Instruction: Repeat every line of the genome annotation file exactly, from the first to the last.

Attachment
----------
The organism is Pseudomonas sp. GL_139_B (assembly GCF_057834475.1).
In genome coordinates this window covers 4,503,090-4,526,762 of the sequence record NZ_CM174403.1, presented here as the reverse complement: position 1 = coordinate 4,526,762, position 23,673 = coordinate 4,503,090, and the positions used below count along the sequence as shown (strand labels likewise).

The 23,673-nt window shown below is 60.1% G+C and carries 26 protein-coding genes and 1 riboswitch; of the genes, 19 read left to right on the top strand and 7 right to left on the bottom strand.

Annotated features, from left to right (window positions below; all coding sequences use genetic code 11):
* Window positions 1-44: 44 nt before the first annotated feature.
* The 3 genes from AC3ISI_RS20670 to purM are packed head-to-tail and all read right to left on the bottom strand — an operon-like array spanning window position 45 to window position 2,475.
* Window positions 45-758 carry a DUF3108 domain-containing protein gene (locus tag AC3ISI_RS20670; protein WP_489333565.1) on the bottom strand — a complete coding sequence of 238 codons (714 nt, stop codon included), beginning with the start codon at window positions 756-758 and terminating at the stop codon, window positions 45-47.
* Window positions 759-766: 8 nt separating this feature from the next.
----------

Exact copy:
The organism is Pseudomonas sp. GL_139_B (assembly GCF_057834475.1).
In genome coordinates this window covers 4,503,090-4,526,762 of the sequence record NZ_CM174403.1, presented here as the reverse complement: position 1 = coordinate 4,526,762, position 23,673 = coordinate 4,503,090, and the positions used below count along the sequence as shown (strand labels likewise).

The 23,673-nt window shown below is 60.1% G+C and carries 26 protein-coding genes and 1 riboswitch; of the genes, 19 read left to right on the top strand and 7 right to left on the bottom strand.

Annotated features, from left to right (window positions below; all coding sequences use genetic code 11):
* Window positions 1-44: 44 nt before the first annotated feature.
* The 3 genes from AC3ISI_RS20670 to purM are packed head-to-tail and all read right to left on the bottom strand — an operon-like array spanning window position 45 to window position 2,475.
* Window positions 45-758 carry a DUF3108 domain-containing protein gene (locus tag AC3ISI_RS20670; protein WP_489333565.1) on the bottom strand — a complete coding sequence of 238 codons (714 nt, stop codon included), beginning with the start codon at window positions 756-758 and terminating at the stop codon, window positions 45-47.
* Window positions 759-766: 8 nt separating this feature from the next.